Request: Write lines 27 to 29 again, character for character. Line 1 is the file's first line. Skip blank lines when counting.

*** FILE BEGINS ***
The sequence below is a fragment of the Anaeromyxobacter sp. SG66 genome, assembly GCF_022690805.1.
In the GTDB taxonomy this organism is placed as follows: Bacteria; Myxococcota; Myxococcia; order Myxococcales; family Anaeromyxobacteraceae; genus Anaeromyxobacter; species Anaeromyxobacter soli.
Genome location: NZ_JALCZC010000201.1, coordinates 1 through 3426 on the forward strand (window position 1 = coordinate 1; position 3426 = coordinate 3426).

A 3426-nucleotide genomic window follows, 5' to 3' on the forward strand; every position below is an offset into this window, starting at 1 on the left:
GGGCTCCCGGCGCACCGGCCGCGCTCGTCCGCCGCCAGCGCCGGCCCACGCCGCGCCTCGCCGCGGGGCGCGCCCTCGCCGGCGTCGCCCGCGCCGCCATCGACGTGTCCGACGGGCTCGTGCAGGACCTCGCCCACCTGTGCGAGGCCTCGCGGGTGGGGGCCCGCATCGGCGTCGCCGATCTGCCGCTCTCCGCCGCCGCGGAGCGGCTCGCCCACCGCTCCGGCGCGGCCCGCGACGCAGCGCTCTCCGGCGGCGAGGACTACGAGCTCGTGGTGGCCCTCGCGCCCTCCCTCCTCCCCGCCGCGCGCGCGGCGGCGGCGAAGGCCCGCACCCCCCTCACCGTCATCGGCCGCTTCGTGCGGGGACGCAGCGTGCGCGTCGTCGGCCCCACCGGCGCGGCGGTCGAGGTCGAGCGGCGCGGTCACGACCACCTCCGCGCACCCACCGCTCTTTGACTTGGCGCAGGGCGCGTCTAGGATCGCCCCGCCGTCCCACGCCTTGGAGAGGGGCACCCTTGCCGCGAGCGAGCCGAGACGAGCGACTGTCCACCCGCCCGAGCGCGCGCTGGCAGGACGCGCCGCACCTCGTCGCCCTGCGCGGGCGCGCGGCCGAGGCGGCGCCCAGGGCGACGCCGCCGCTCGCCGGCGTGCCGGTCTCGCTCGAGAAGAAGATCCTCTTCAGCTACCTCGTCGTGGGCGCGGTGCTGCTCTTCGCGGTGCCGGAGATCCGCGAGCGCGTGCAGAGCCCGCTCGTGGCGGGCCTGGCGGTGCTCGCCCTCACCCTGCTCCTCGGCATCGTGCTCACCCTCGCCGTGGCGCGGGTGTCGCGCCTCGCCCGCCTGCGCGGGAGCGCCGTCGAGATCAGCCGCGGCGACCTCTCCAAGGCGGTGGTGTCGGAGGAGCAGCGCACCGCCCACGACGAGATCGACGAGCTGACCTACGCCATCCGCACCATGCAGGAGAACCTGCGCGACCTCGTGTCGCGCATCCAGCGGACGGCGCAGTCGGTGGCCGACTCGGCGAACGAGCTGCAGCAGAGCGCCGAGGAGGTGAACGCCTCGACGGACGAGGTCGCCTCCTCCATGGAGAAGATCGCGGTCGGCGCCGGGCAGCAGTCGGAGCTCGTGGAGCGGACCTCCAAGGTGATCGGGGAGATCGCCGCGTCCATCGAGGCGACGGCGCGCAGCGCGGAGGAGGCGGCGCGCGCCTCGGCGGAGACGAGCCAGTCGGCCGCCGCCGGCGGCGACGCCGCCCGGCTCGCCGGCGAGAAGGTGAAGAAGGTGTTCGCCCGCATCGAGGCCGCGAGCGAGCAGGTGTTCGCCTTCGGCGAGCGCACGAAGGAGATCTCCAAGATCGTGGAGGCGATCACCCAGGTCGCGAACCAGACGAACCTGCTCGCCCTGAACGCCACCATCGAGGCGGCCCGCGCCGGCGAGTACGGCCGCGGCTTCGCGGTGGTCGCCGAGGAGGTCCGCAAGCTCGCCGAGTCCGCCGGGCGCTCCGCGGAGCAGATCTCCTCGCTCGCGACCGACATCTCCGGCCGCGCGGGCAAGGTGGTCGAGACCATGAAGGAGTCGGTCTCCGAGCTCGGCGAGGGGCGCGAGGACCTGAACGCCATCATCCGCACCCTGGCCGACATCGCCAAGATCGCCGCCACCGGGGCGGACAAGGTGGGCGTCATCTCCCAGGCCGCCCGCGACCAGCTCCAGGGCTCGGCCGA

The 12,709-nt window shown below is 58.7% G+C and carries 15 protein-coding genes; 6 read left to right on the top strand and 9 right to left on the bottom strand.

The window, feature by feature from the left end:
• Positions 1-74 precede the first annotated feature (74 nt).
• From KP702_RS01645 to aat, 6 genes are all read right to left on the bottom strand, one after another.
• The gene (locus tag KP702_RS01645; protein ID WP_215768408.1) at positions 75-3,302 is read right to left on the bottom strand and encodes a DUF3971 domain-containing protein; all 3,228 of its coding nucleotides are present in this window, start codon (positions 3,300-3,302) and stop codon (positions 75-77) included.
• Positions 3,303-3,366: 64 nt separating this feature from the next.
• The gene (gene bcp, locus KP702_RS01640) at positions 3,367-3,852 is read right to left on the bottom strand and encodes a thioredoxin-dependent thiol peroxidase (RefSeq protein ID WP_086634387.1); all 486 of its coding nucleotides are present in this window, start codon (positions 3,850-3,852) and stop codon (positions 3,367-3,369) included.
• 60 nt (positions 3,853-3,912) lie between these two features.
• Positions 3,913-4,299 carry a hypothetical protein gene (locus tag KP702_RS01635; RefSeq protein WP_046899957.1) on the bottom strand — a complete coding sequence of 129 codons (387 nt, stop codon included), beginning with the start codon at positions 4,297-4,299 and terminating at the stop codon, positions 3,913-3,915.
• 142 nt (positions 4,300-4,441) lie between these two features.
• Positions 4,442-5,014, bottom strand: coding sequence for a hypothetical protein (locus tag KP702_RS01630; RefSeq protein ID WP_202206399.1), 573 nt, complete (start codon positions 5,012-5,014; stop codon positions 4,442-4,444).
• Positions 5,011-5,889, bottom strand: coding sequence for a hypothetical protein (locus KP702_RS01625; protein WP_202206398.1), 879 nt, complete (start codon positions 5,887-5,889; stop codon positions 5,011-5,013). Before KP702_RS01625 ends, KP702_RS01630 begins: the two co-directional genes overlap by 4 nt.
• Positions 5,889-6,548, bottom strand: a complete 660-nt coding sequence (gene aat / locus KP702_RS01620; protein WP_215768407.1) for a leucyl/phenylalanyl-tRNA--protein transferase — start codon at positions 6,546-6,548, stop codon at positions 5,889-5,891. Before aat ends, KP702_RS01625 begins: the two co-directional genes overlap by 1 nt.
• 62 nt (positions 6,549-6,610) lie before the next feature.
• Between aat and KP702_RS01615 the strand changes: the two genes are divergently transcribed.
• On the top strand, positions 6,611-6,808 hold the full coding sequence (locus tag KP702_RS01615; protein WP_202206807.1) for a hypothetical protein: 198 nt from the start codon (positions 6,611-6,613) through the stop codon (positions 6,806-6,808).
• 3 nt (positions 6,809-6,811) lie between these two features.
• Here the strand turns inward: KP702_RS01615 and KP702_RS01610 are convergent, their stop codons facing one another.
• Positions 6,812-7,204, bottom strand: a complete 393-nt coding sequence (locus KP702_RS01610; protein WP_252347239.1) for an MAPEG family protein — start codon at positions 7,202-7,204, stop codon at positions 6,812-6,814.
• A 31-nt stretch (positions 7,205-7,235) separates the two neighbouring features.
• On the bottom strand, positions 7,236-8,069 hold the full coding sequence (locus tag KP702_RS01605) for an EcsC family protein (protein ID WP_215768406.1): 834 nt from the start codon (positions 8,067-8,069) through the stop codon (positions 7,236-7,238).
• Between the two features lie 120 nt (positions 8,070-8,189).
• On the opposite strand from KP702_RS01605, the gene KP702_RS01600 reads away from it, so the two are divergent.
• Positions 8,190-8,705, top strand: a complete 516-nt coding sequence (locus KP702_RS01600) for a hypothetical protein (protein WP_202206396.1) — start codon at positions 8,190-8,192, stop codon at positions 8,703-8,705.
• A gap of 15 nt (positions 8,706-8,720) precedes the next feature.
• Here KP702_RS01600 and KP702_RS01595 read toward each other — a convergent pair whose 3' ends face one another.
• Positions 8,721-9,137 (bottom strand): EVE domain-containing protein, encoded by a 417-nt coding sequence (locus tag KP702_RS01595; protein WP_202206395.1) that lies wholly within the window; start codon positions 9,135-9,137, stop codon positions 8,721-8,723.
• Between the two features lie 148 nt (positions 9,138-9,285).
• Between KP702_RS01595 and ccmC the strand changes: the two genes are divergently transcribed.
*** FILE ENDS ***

• Between the two features lie 120 nt (positions 8,070-8,189).
• On the opposite strand from KP702_RS01605, the gene KP702_RS01600 reads away from it, so the two are divergent.
• Positions 8,190-8,705, top strand: a complete 516-nt coding sequence (locus KP702_RS01600) for a hypothetical protein (protein WP_202206396.1) — start codon at positions 8,190-8,192, stop codon at positions 8,703-8,705.